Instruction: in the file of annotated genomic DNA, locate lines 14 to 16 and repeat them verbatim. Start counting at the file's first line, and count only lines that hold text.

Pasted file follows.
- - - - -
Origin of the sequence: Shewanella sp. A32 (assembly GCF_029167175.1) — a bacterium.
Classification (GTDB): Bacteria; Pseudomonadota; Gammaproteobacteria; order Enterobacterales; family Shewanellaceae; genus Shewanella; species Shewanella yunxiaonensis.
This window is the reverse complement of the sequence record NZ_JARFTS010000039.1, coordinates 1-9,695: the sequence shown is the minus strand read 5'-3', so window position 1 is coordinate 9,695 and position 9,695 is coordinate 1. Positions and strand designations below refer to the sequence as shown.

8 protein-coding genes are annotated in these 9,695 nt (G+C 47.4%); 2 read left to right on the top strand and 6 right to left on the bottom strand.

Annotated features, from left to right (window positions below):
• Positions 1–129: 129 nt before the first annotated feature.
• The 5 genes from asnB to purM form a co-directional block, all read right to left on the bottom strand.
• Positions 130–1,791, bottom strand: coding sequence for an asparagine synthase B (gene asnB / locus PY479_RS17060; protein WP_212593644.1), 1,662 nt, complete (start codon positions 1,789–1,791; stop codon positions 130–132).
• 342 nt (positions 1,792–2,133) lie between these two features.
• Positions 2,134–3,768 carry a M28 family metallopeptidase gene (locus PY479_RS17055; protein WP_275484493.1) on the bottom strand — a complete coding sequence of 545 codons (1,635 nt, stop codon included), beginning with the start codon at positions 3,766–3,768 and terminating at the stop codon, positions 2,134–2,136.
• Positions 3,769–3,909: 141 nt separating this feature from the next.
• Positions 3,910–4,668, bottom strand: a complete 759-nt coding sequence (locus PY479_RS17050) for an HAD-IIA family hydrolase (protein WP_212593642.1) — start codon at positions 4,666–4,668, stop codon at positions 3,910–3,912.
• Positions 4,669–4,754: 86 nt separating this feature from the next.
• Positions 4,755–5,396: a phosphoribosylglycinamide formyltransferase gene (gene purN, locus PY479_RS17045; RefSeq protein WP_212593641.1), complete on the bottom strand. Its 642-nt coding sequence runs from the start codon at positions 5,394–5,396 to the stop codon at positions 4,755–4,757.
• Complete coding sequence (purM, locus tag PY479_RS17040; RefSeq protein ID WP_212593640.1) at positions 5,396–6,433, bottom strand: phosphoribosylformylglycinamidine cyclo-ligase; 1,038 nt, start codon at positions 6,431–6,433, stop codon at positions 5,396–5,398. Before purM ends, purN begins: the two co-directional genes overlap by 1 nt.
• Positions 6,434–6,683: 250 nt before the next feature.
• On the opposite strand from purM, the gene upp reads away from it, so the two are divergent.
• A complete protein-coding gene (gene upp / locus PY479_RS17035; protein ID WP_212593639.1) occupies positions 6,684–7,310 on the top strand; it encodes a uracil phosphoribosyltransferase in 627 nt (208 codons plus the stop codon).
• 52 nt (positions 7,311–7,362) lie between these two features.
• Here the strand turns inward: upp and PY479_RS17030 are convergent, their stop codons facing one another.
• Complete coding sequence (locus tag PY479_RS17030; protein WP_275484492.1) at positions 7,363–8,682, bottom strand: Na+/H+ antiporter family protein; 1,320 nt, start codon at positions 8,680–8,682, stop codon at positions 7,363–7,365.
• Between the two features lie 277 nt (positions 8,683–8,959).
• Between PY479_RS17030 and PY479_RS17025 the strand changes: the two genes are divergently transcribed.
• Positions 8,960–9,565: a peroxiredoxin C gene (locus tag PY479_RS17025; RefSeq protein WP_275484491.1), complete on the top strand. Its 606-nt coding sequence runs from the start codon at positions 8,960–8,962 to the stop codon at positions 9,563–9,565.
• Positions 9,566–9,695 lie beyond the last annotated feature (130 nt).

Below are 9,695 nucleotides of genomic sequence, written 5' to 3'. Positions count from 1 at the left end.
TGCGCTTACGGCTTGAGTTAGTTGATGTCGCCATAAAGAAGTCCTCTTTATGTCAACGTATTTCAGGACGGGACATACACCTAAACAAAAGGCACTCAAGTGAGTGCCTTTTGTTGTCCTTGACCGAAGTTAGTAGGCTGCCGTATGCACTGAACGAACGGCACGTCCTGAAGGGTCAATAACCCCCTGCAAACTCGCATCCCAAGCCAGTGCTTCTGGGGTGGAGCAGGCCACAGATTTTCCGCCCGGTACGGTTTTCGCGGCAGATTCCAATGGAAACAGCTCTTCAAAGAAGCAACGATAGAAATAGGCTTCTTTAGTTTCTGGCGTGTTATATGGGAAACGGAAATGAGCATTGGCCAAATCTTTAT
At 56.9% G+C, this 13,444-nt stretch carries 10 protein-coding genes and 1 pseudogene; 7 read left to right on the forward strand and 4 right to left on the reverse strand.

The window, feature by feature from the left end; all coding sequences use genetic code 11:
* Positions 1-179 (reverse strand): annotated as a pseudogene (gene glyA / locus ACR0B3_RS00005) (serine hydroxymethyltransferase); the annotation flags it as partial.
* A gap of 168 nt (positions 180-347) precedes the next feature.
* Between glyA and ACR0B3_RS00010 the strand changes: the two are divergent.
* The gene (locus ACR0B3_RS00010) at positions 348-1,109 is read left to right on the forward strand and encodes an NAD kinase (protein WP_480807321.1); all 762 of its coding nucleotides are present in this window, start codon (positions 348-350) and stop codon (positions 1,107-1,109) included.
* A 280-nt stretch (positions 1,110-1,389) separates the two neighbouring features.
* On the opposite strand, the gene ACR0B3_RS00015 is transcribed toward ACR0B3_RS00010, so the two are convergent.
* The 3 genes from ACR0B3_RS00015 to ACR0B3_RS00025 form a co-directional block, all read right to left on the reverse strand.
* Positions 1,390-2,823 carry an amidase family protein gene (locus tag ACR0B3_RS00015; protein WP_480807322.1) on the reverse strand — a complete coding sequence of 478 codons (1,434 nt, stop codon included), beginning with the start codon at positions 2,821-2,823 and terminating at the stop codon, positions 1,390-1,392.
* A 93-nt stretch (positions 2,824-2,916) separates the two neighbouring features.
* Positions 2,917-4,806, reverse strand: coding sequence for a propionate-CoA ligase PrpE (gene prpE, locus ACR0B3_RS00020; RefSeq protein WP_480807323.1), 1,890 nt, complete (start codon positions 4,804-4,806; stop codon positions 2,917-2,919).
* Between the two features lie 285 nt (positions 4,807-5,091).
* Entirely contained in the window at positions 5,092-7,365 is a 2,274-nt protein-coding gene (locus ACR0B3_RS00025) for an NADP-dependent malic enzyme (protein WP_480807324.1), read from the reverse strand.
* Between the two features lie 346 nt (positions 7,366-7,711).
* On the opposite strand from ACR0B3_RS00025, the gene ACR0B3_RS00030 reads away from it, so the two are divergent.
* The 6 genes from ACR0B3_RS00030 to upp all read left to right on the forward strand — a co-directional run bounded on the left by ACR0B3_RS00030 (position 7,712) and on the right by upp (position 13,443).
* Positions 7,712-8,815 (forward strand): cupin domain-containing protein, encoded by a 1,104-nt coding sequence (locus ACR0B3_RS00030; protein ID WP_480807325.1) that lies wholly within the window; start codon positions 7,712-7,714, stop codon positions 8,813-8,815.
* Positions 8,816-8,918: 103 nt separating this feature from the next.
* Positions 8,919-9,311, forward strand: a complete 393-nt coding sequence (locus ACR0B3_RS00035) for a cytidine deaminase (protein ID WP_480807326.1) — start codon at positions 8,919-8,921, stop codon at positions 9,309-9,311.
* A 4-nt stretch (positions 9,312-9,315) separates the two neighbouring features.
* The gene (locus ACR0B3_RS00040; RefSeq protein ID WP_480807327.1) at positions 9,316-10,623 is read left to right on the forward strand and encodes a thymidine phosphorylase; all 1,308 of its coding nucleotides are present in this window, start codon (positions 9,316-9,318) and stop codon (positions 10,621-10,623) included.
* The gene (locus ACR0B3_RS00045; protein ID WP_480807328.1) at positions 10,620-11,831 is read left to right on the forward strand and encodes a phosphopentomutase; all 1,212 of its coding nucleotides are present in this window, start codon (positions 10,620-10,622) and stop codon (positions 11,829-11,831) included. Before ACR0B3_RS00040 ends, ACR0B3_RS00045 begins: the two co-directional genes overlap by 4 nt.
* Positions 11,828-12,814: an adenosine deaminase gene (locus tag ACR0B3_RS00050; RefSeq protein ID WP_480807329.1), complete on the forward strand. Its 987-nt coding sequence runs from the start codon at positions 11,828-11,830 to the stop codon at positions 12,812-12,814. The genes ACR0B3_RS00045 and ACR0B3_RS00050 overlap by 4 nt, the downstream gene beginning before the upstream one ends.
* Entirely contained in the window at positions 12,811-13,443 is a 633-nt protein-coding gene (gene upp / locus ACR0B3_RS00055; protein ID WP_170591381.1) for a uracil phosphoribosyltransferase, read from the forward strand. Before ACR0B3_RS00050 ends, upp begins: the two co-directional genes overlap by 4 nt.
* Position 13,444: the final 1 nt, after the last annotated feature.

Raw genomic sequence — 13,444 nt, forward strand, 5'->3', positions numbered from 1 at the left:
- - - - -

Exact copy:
• Positions 4,755–5,396: a phosphoribosylglycinamide formyltransferase gene (gene purN, locus PY479_RS17045; RefSeq protein WP_212593641.1), complete on the bottom strand. Its 642-nt coding sequence runs from the start codon at positions 5,394–5,396 to the stop codon at positions 4,755–4,757.
• Complete coding sequence (purM, locus tag PY479_RS17040; RefSeq protein ID WP_212593640.1) at positions 5,396–6,433, bottom strand: phosphoribosylformylglycinamidine cyclo-ligase; 1,038 nt, start codon at positions 6,431–6,433, stop codon at positions 5,396–5,398. Before purM ends, purN begins: the two co-directional genes overlap by 1 nt.
• Positions 6,434–6,683: 250 nt before the next feature.